Monday, January 25, 2010

News from the Mano River Union

I wanted to flag some interesting stories from Guinea, Liberia, and Cote d'Ivoire (which along with Sierra Leone, form the Mano River Union).

First, things in Guinea seem to be settling down with the appointment of an opposition Prime Minister and President Camara's agreement to voluntary exile in Burkina Faso. It seems the acting President of Guinea, General Konate successfully worked with Blaise Campaore (the regional mediator) and other regional leaders to convince the wounded Camara to step down. This is a relief for many in the region given fears that Camara's return would spark civil war in Guinea and of course threaten stability in the neighboring countries. The new Prime Minister, Jean-Marie Dore, is an old hand in Guinean politics. This is interesting analysis from BBC on the events unfolding in Guinea.

This brings me my next story. Charles Taylor, after months of providing testimony in his own defense, is undergoing cross examination at his trial in The Hague. The crazy "I'm innocent" stories keep coming but this one was, shall we say, entertaining. Taylor claims he had no part in sending Liberian fighters to Cote d'Ivoire in 2003. I think I need to start reading about the trial more often again because it's a good refresher in Mano River Union history.

This brings me to my final story, this time from Cote d'Ivoire, the last country to join the Union. Most people of course are worried about the elections though I think many forgot about that while they watched the quarter finals of the Africa Cup of Nations yesterday (Algeria beat Cote d'Ivoire). Anyway, back in 2006, the multinational oil company Trafigura brought 500 tons of chemical waste to Abidjan "processing" and disposal. I'm sure you've read about other places where governments and corporations are "working" with developing country governments to "process" and "store" dangerous waste. Anyway, the waste wasn't properly handled at all. In fact, it was simply dumped in the laguna in Abidjan (there are some nice photos here). As you might expect, many people got sick, some died. A lawsuit was filed and damages were awarded. On Friday, an Ivoirian court decided that a local activist, Claude Gohourou, should distribute the 45 $million to the 30,000 victims. Now no one is sure that the people who suffered from the dumping of this stuff will see a payment.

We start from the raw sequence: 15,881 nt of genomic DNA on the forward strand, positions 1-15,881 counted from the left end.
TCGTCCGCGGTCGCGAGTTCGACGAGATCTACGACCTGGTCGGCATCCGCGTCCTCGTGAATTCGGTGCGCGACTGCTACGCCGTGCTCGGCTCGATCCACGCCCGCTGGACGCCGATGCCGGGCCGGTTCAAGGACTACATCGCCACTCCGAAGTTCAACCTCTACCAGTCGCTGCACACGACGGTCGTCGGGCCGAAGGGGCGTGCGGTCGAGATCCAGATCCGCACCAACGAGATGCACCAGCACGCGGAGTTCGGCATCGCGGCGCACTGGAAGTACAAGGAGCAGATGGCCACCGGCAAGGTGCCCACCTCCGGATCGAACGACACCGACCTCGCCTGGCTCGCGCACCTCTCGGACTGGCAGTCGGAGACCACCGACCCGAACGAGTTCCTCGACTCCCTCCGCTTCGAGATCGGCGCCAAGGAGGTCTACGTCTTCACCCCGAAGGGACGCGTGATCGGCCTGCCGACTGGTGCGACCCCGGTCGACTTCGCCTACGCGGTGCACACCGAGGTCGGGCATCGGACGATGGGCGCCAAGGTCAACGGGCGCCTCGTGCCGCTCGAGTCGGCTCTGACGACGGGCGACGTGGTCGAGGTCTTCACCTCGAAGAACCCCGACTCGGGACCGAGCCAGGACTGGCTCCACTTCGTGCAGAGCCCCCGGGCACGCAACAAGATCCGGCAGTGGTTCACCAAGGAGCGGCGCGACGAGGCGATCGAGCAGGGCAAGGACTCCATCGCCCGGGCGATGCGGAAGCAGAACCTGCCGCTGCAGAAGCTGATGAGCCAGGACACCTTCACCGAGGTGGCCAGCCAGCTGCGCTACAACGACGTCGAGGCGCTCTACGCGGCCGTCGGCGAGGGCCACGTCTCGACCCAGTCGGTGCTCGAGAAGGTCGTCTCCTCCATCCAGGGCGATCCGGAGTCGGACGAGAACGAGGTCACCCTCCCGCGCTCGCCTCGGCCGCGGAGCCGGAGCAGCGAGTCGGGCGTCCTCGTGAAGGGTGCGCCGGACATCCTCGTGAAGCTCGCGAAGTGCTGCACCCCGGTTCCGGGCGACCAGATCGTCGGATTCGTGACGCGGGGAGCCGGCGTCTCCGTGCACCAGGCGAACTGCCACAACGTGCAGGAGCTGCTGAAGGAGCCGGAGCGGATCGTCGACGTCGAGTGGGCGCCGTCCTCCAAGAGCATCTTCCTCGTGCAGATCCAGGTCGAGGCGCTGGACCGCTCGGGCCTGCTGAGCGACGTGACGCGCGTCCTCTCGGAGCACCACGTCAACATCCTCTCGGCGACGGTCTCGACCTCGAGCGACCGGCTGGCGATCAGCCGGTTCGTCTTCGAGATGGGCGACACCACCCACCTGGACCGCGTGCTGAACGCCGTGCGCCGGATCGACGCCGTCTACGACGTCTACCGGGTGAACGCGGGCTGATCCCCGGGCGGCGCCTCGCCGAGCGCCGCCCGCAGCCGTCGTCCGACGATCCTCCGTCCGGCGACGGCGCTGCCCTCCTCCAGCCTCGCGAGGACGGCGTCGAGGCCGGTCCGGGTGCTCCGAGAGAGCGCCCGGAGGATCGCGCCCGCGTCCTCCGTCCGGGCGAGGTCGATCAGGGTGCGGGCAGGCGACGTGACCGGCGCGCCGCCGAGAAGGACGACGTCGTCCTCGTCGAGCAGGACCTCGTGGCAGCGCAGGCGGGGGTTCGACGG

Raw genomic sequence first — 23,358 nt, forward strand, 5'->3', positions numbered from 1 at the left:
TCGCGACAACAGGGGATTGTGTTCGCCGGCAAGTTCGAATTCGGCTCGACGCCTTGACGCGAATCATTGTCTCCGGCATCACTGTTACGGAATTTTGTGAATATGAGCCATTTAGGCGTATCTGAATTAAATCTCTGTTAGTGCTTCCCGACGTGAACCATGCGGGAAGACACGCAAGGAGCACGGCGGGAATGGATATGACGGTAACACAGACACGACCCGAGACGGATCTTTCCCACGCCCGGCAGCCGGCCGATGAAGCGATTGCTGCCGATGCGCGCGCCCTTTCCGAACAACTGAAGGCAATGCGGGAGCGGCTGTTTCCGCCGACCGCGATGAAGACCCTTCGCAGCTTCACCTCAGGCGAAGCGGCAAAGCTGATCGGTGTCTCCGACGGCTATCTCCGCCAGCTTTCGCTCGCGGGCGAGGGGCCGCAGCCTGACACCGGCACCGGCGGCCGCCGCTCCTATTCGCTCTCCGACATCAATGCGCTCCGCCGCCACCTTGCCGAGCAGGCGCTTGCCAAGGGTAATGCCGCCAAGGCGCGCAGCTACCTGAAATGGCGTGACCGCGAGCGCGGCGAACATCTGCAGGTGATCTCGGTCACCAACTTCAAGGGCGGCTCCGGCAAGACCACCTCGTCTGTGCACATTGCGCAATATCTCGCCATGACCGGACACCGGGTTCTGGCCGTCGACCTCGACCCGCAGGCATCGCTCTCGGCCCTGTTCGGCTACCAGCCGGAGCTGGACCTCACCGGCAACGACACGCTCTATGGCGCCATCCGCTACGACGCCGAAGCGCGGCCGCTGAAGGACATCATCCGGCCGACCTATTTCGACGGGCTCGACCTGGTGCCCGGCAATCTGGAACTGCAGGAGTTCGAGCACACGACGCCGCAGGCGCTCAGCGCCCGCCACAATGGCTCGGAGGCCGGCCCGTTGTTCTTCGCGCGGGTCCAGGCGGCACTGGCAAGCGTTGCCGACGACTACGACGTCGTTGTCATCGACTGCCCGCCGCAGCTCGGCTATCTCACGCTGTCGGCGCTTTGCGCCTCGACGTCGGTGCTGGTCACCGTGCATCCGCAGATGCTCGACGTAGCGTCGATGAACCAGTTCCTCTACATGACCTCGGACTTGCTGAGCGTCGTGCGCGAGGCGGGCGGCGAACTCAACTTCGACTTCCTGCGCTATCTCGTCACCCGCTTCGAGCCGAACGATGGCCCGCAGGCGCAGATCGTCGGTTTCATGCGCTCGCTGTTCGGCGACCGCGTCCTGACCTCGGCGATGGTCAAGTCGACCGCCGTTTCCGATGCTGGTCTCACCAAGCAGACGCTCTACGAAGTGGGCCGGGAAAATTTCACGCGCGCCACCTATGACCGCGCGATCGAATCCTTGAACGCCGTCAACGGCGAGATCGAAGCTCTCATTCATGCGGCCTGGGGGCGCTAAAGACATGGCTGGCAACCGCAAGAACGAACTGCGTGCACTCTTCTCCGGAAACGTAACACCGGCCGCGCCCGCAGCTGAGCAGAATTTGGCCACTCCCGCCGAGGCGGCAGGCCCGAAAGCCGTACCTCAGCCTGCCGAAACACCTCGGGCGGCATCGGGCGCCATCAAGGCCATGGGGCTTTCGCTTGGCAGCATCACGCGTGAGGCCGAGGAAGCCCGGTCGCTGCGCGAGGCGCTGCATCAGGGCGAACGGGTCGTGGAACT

1. For what it's worth, Algeria defeating Ivory Coast was a rather significant upset, especially in the manner that it happened: a 90th minute Algerian equalizer sent the game to extra time. (The Elephants, as Cote d'Ivoire's squad is called, were one of the favorites to win the tournament.)

    This doesn't bode well for either England or the United States, in whose World Cup group Algeria was drawn along with Slovenia.

  2. Hmmm....why is the money going through that activist? Why not directly to the victims? Disgusting.

  3. Madhu--I don't know but I think that's exactly what worries the victims.